Wiggles, A drain can easily be drilled into a tank, for adequate draining. You can also use LECA or Hydroton clay pellets, for substrate instead of pea gravel. The activated carbon is pointless, since it will eventually dissipate, and become inactive, and just take up space. The proper substrate on top of the LECA would be coco fiber, Peat moss, Potting soil, and coarse sand. The background can be made by using expanding spray foam, called "Good Stuff." It's used for insulation. You can spray it all over your tanks background, and then shape it once it dries. After that, you cover small spots in 100% brown silicone, and while the silicone is wet, apply coco fiber, or peat moss. The substrate you add to the background MUST be dry, or it wont stick. Other plants you can look into are called Bromalaids. If you're going to get into poison dart frogs. Like suggested, I'd say check out, and also

Good luck, and also, post pictures.
nickboudin is offline  
post #5 of 6 (permalink) Old 01-24-2008, 04:52 AM
PTrader: (0/0%)
Join Date: Jan 2008
Posts: 2
Thanks for the info. My response was based on my own ventures into the vast world of terraria. I did mention Bromeliads. Originally I was referring to terrariums housing solely plants, which are put into a variety containers, such as glass cloches and apothecary jars. Personally, I really wouldn't want to drill holes in anything I could potentially use for something else later on.
wiggles is offline  
post #6 of 6 (permalink) Old 01-28-2008, 04:04 PM
Planted Tank Enthusiast
tundragirl's Avatar
PTrader: (95/100%)
Join Date: Feb 2006
Location: wisconsin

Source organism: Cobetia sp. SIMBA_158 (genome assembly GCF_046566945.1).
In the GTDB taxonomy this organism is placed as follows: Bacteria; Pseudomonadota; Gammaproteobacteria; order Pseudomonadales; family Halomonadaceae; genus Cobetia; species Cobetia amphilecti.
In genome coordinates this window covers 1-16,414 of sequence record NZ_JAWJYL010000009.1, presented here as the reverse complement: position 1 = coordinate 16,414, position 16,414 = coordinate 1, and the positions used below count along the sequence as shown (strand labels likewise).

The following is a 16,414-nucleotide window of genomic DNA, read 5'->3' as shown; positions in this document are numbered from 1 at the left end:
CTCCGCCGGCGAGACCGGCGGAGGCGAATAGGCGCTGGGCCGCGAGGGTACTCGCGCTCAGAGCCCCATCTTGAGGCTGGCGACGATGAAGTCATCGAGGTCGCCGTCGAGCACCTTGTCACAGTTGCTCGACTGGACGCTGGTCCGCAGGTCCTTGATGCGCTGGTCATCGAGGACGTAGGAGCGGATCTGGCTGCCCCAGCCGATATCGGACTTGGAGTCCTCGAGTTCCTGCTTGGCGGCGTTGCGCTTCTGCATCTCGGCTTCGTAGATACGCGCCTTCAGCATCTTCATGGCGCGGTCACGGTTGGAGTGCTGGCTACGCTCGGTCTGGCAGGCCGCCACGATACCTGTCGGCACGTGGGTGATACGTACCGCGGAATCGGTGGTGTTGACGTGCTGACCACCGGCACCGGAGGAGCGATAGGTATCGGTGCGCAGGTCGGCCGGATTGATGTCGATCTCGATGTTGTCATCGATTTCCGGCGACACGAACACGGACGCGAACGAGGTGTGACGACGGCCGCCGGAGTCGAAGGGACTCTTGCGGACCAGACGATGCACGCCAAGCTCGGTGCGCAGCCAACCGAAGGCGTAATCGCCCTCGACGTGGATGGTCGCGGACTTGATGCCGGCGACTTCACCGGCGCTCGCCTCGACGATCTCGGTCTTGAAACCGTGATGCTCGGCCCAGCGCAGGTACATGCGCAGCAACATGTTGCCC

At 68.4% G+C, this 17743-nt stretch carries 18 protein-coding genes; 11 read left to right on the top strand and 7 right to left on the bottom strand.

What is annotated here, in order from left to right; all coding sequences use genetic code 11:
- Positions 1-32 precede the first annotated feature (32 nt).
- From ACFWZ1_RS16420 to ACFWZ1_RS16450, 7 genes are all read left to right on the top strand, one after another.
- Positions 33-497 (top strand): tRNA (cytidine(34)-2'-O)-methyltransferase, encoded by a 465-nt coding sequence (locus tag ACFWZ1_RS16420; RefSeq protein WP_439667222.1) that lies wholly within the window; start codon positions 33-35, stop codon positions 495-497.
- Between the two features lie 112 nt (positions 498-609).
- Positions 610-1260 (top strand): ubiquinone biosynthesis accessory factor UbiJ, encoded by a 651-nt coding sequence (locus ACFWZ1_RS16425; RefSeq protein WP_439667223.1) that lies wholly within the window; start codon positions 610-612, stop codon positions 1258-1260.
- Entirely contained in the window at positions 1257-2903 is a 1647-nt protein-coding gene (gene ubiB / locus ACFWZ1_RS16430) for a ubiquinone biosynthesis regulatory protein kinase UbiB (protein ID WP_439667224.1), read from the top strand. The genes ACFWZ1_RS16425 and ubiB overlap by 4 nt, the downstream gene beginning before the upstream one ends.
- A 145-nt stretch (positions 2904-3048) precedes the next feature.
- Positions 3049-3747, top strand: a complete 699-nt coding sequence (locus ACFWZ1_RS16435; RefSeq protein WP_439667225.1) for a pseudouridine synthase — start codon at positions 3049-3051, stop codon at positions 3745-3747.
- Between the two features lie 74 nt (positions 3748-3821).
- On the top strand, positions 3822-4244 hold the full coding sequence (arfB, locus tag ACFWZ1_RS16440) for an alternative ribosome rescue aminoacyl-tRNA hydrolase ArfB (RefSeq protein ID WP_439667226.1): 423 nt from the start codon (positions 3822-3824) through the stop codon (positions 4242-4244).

Posts: 670
water feature are actually one of the easiesdt thinks to build of the terrarium-way easier and less time consuming than the custom wall.
post on here what you would like and we can help

tundragirl is offline  


Quick Reply

Register Now

In order to be able to post messages on the The Planted Tank Forum forums, you must first register.
Please enter your desired user name, your email address and other required details in the form below.

User Name:
Please enter a password for your user account. Note that passwords are case-sensitive.


Confirm Password:
Email Address
Please enter a valid email address for yourself.

Email Address:


Thread Tools
Show Printable Version Show Printable Version
Email this Page Email this Page
Display Modes
Linear Mode Linear Mode

Posting Rules  
You may post new threads
You may post replies
You may not post attachments
You may not edit your posts

BB code is On
Smilies are On
[IMG] code is On
HTML code is Off
Trackbacks are On
Pingbacks are On
Refbacks are On

For the best viewing experience please update your browser to Google Chrome